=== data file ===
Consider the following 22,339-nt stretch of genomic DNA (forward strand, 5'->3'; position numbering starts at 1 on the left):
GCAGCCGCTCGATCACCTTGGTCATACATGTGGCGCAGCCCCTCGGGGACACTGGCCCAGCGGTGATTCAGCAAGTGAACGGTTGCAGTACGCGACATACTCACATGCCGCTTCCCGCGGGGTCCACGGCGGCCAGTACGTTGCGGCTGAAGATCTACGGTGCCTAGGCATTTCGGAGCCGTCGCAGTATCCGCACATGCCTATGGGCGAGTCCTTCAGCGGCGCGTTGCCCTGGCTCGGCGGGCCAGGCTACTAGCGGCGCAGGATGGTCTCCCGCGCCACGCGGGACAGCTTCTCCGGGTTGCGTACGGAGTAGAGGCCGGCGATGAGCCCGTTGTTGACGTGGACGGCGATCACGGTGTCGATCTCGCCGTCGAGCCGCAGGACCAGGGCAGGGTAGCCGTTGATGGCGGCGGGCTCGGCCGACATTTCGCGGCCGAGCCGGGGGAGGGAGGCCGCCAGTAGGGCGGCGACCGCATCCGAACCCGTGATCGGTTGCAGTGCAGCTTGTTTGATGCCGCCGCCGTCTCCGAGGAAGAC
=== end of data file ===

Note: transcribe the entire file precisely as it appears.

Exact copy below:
Consider the following 22,339-nt stretch of genomic DNA (forward strand, 5'->3'; position numbering starts at 1 on the left):
GCAGCCGCTCGATCACCTTGGTCATACATGTGGCGCAGCCCCTCGGGGACACTGGCCCAGCGGTGATTCAGCAAGTGAACGGTTGCAGTACGCGACATACTCACATGCCGCTTCCCGCGGGGTCCACGGCGGCCAGTACGTTGCGGCTGAAGATCTACGGTGCCTAGGCATTTCGGAGCCGTCGCAGTATCCGCACATGCCTATGGGCGAGTCCTTCAGCGGCGCGTTGCCCTGGCTCGGCGGGCCAGGCTACTAGCGGCGCAGGATGGTCTCCCGCGCCACGCGGGACAGCTTCTCCGGGTTGCGTACGGAGTAGAGGCCGGCGATGAGCCCGTTGTTGACGTGGACGGCGATCACGGTGTCGATCTCGCCGTCGAGCCGCAGGACCAGGGCAGGGTAGCCGTTGATGGCGGCGGGCTCGGCCGACATTTCGCGGCCGAGCCGGGGGAGGGAGGCCGCCAGTAGGGCGGCGACCGCATCCGAACCCGTGATCGGTTGCAGTGCAGCTTGTTTGATGCCGCCGCCGTCTCCGAGGAAGAC